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Marital Rape - More than just a Myth

I say nothing, not one word, from beginning to end, and neither does he. If it were lawful for a woman to hate her husband, I would hate him as a rapist. -Philippa Gregory (The Red Queen)

Marriage is considered to be a holy bond between a husband and wife. However, marriage in India automatically implies that both man and woman have consented to sexual intercourse. It becomes an implied consent. However, marriage is not an authorization to rape. The express consent of both the spouses (husband and wife) to have sexual intercourse helps maintain the dignity and respect among spouses. It is the man’s duty to give respect to his wife and maintain her dignity.

Marital Rape has not been recognised in Indian Laws since the main object marriage is to procreate and take the family forward and it is considered the duty of the wife to fulfil the needs of the husband as and when he desires. Though the Indian laws consider domestic violence against women as an offence but it is mainly restricted to physical harm and torture or mental torture as cruelty and not the sexual abuse or sexual harassment of wife.

The word Rape defined in Indian Penal Code, 1860 excludes Marital Rape because in the era when the Indian Penal Code was drafted, the women were not considered as a separate legal entity but as property of her husband.

The Second Exception to Section 375 of Indian Penal Code, 1860 states that sexual intercourse or sexual acts by a man with his own wife, the wife not being under 15 years of age, is not rape. This exception to Section 375 of Indian Penal Code, 1860 is clearly violative of Article 14 of the Constitution of India which guarantees fundamental right of equality before law and equal protection of laws to every citizen of India since the Second Exception to Section 375 creates classification among married and unmarried women and denies equal protection to married women against her husband.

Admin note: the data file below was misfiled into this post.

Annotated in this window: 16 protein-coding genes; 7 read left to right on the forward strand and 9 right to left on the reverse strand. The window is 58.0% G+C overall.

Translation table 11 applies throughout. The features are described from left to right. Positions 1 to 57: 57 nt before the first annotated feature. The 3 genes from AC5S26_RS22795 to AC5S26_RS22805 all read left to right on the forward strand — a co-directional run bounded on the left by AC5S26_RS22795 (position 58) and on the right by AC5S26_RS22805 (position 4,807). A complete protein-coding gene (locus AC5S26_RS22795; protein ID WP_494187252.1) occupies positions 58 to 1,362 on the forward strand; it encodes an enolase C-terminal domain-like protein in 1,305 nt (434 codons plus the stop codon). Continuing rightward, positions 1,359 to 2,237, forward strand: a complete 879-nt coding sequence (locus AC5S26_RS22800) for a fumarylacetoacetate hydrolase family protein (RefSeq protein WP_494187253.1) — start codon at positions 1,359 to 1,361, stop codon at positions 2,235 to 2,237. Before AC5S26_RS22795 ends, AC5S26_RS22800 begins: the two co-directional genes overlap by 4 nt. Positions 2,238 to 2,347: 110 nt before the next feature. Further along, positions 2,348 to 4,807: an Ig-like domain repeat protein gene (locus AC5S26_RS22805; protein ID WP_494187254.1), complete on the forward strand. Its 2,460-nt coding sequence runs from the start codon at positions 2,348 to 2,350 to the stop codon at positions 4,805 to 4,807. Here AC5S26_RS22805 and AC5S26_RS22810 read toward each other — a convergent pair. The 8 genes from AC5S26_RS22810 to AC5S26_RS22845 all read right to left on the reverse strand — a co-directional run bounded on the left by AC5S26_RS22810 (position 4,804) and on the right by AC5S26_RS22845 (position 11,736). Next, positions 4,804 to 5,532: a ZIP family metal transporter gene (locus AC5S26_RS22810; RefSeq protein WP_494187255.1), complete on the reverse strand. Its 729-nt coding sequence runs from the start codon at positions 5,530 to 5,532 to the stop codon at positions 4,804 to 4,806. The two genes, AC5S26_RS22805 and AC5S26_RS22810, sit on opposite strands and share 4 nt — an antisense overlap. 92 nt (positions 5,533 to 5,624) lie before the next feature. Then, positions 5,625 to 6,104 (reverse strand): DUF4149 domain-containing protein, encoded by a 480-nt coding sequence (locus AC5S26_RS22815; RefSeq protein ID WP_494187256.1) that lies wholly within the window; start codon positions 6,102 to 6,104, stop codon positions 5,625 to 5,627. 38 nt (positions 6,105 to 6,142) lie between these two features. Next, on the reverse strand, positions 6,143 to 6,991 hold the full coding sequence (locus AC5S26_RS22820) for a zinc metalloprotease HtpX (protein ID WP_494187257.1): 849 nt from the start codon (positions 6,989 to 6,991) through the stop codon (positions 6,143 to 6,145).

Further the Second Exception contradicts Article 21 of the Constitution of India i.e. Right to life with human dignity. The Exception contradicts with right to privacy, right to bodily self-determination and the right to good health, all of which have been recognized as a fundamental part of the right to life and personal liberty by the Constitutional Courts in various judgments.

Many countries like the United States, the United Kingdom, Australia, Belgium, Canada, Sri Lanka, etc. have recognised Marital Rape as a crime which indicates that the marital rape is considered as violation of human rights. However, India has yet to recognise the same. There is still an ongoing debate to criminalise marital rape.

However, National Commission of Women has endorsed a new bill that seeks to make substantial changes to Indian Penal Code, 1860, The Evidence Act, 1872 and the Code of Criminal Procedure, 1973 with respect to sexual harassment against women and children. In this bill, there is a reference to marital rape suggesting that it should be recognised as a crime under the provisions of law.

Law and Society are dynamic and change is an integral part of the law and society. From time immemorial, we have seen various practices being abolished from India like the practice of Sati, abolition of child marriage, abolition of Triple Talaq and made them punishable under the provisions of law and the same way, its high time that marital rape is also criminalized. The biggest battle in our society is to fight patriarchy and the institution of marriage.

The family members' consent to marriage on a girl’s behalf where marriage automatically means consent to sexual relations with her husband without express consent of the woman. When a woman gets married she does not relinquish her rights as an individual, nor does she become a property of her husband.

The basic difference between rape and consensual sex is whether the woman has consented to the act itself or not. When a man initiates sexual relations with a woman, regardless of the relationship they share, the absence of consent from the woman should be given due weightage and the act must be perceived as an offence since it is no different being raped by a stranger.

The views of the author are personal.

Written By: Mansi Batra, Advocate - Partner at Magnum Lex, Advocates & Consultants

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